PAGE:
Tablet and ultrabook manufacturers are touting their products as the new necessity for just about everyone; but will they really give you anything you can’t get from a laptop or smartphone? Depending on what you need and like, it might be worth the investment, but they’re clearly not for everyone. Here are a few questions you should ask yourself before you take the plunge on a new gadget.
What’s the difference?
Before you let someone sell you on one or the other, make sure you know what you’re getting. A tablet operates using a touchscreen instead of a conventional keyboard and mouse, and it sacrifices power in exchange for greater mobility, longer battery life, and a quick startup. A similar compromise is struck in manufacturing laptops as opposed to desktops—laptops are sleeker, smaller, and more efficient, but you definitely get more power-per-dollar if you buy a desktop.
While the word makes them sound like the super-charged muscle cars of the laptop world, Ultrabooks are actually the opposite—extremely light, extremely portable laptops, often combining the touchscreen interface of a tablet with a keyboard and mouse; they look like thin conventional laptops, and are marketed as the “no-compromise” option. That’s not accurate, however; ultrabooks are great for light tasks, but are predictably less-powerful than full-size laptops, and feature shorter battery life and slower startup than a tablet.
What do I need?
Ultrabooks: Ultrabooks are a great option for someone looking for the middle ground between a tablet and a laptop. They’re a lot easier to haul around, and longer-lasting than a laptop computer, and you can get a lot more done than on a tablet. For gaming, you can find ultrabooks that will run recent releases, but right now, they’re more expensive than an equally-endowed laptop—and the price gap is even wider for a desktop. Gaming ultrabooks will soon have the same performance ability as full-sized laptops—but when that happens, the term “ultrabook” is likely to fade away, as the mobility and battery advantages of ultrabooks become the standard for all laptops.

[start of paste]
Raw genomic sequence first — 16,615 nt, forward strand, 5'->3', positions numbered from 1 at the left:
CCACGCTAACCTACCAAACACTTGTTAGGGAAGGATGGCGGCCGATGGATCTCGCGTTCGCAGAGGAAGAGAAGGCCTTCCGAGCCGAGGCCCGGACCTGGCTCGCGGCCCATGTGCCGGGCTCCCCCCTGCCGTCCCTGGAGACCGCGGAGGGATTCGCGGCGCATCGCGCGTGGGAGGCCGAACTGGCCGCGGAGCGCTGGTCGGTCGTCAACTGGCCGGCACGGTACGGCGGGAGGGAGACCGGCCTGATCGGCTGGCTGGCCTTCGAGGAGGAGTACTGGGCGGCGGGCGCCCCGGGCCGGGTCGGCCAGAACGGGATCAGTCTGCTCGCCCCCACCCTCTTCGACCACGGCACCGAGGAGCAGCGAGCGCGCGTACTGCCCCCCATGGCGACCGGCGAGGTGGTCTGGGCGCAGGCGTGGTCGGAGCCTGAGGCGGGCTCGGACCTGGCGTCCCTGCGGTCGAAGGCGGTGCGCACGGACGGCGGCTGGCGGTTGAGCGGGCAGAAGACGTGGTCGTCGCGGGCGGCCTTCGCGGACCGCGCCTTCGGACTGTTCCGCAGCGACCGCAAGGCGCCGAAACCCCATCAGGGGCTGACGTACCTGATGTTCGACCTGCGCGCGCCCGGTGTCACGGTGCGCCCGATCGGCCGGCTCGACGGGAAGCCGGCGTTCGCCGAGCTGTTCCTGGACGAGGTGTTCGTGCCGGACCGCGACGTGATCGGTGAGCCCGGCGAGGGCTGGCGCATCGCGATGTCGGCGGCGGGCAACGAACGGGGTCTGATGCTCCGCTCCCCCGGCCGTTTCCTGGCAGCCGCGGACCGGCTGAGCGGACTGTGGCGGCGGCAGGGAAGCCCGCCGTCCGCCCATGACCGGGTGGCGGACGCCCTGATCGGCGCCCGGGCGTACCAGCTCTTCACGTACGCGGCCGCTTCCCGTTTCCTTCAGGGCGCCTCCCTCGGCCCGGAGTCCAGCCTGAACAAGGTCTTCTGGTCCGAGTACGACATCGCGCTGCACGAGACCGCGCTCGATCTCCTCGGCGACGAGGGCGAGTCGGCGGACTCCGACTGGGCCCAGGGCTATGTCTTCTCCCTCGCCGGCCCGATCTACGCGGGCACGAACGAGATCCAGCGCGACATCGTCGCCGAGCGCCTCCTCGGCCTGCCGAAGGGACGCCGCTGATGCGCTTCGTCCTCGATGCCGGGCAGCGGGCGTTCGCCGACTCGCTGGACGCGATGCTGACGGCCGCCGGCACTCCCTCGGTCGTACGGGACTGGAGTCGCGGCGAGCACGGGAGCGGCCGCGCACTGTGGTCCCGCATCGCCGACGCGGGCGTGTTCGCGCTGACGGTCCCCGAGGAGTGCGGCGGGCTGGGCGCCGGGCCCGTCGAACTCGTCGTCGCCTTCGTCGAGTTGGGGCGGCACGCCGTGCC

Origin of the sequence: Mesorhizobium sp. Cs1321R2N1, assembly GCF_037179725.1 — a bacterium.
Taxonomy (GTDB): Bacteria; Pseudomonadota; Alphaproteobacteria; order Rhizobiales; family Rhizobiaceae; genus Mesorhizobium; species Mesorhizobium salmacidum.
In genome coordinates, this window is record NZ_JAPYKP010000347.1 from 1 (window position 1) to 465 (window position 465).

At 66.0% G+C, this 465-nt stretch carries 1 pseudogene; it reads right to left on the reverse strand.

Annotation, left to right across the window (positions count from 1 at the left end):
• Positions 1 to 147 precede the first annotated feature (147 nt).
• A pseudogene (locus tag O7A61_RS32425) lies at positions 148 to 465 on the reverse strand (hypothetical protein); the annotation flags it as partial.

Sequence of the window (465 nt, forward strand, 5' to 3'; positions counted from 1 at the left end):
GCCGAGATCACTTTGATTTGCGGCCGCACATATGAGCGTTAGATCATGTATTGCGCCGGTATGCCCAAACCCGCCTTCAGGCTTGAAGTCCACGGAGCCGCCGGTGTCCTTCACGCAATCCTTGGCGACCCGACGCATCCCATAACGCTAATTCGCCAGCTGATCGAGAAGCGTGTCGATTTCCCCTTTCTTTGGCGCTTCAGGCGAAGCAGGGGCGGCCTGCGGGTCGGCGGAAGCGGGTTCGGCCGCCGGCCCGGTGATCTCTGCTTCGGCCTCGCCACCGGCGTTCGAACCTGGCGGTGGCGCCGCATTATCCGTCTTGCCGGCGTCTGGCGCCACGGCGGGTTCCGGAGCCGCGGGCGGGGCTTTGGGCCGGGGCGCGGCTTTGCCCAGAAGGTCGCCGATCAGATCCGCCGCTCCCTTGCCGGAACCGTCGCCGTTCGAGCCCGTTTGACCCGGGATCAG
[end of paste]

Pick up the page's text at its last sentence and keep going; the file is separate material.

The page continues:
You should get an ultrabook if: You’re looking for a laptop replacement. You use your computer for light tasks like writing, browsing, research, and email. You like to get work done on public transit. You value aesthetics and style.
You should avoid it if: You need your computer for high-performance tasks like 3D graphics, video editing, and power gaming. You’re okay with your laptop’s bulk, look, and portability. You’re clumsy.
Tablets: If you already have a laptop that is meeting your work and leisure needs, a tablet is a great supplement that you’ll use all the time. They’re great for winding down with a good e-book, checking email, watching videos, or casual gaming—and if you’re a college student, downloading textbooks to your tablet can save you a lot of money (not to mention back pain). The business model for tablet software is also radically different—if you like the app model of paying a buck apiece for a lot of little bite-sized programs, you’ll find tablets easy to load up with cheap, handy apps.
You should get a tablet if: You already have a laptop or desktop that serves as your workhorse for video editing, long-form word processing, and high-performance gaming. You’re a student who would otherwise have to lug textbooks around all day. You like e-books and casual gaming. You spend a lot of time on the subway, on road trips, or otherwise unoccupied.
You should avoid it if: You’re thinking of buying a tablet instead of a laptop. Your computer stays plugged into the wall all day, and mobility isn’t that important to you. You need high performance for work or gaming. You prefer your books on paper or e-ink. You’re clumsy.
Guest article written by:Patricia Shuler is a BBGeeks.com staff writer from Oakland, California. She’s an admitted tech-junkie who’s quick to share her honest opinion on all things consumer electronic—including up-to-date news, user reviews, and “no holds barred” opinions on a variety of social media, tech, computer, and mobile accessories topics.